We all see the world drastically different, both at a physical level and at a conceptual level.  People aren’t a homogenous species.  If you’ve watched the recent Olympics you know what physical extremes exists.  Reading Oliver Sacks will illustrate the cognitive extremes.

Even in the snug middle of the bell curve, we’re all very different.  In the last chapter of The Mind’s Eye, Sacks writes about blindness and talked about his essay on John Hull, author of Touching the Rock: An Experience of Blindness.  Hull wrote about losing his sight, and slowly forgetting all visual memories until years later he reached what he called “deep blindness.”   Hull blew my mind, when he wrote that he felt deep blindness was a richer state of mind. 

In his essay on Hull, Sacks seem to imply this was how blindness worked in general.  Later he was surprised by all the letters he got from blind people explaining how their blindness had not worked that way.  He soon learned there was an array of human responses to going blind.

From this Sacks wrote about visual memory.  Sacks himself discovered he himself had poor visual memory when he took a lizard skeleton to his mother and she visually memorized it by turning it 360 degrees, stopping each 30 degrees to memorize that view.  She was a surgeon and had expected her son to be a surgeon too, but when she realized he didn’t have her visual memory, she told Sacks he shouldn’t go into surgery.  I suggest you find a copy of The Mind’s Eye and read the whole chapter rather than me paraphrasing it all, because it has an astounding amount of information about visual memory to contemplate.  Especially the stories about blind people who still feel they live in a visual world – an artificial reality inside their heads.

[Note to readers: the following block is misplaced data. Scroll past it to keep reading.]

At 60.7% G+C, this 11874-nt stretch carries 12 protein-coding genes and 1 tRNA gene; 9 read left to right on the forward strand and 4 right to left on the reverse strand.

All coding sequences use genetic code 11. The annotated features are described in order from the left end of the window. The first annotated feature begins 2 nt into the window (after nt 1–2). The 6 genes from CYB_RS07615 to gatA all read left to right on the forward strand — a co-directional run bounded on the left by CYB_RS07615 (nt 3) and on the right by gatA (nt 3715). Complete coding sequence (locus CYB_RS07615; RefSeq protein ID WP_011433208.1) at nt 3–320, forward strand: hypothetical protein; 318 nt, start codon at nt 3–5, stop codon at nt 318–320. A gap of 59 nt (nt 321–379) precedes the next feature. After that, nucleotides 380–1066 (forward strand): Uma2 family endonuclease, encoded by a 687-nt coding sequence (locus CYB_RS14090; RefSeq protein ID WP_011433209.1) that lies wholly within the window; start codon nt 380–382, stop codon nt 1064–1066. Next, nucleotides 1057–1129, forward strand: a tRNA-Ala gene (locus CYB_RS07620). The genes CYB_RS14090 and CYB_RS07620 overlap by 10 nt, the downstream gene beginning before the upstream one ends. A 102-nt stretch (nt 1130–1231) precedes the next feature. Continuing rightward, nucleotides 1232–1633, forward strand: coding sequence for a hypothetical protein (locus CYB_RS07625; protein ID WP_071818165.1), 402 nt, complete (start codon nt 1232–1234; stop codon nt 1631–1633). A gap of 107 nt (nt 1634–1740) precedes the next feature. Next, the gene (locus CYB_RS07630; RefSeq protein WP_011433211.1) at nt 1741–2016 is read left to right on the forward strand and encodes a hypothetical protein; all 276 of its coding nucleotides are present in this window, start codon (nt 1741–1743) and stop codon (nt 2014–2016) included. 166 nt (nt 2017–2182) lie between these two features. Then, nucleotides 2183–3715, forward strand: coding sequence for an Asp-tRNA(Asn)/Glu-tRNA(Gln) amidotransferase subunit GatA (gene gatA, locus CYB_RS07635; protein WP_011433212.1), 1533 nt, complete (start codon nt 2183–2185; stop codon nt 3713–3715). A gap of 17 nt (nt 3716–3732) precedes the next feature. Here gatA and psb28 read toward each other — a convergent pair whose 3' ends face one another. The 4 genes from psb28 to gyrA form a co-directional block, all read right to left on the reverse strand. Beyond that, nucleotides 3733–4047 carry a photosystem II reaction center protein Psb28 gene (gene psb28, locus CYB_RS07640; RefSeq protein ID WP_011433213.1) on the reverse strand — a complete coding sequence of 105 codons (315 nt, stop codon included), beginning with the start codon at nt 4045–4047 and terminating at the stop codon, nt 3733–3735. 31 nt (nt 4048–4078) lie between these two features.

Like Sacks I have poor visual memory. Sometimes when I listen to music with my eyes closed, I’ll have flashes of visual scenes, but I have no control over them, and they last so little time I can’t study their details.  People with great visual memory can study their mind’s image and draw them.  A stunning example is Stephen Wiltshire, who draws Rome from one helicopter ride.  (See other videos here.)

If I was to go blind, I assume my experience would be pretty much like John Hull, and I’d eventually forget my visual memories and end up in deep blindness.  But thinking about this, I wondered if I couldn’t exercise my visual memory, like doing push-ups to make my arms stronger, and develop my visual memory.  After I read the last chapter in The Mind’s Eye I started paying more attention to visual details and became fixated on a church steeple I see on my drive to work, atop Audubon Baptist Church.  I drive by a 8:25 in the morning when the sun is behind me and there is no shadows, and again at 1:55 when I’m returning from lunch, and it does have shadows.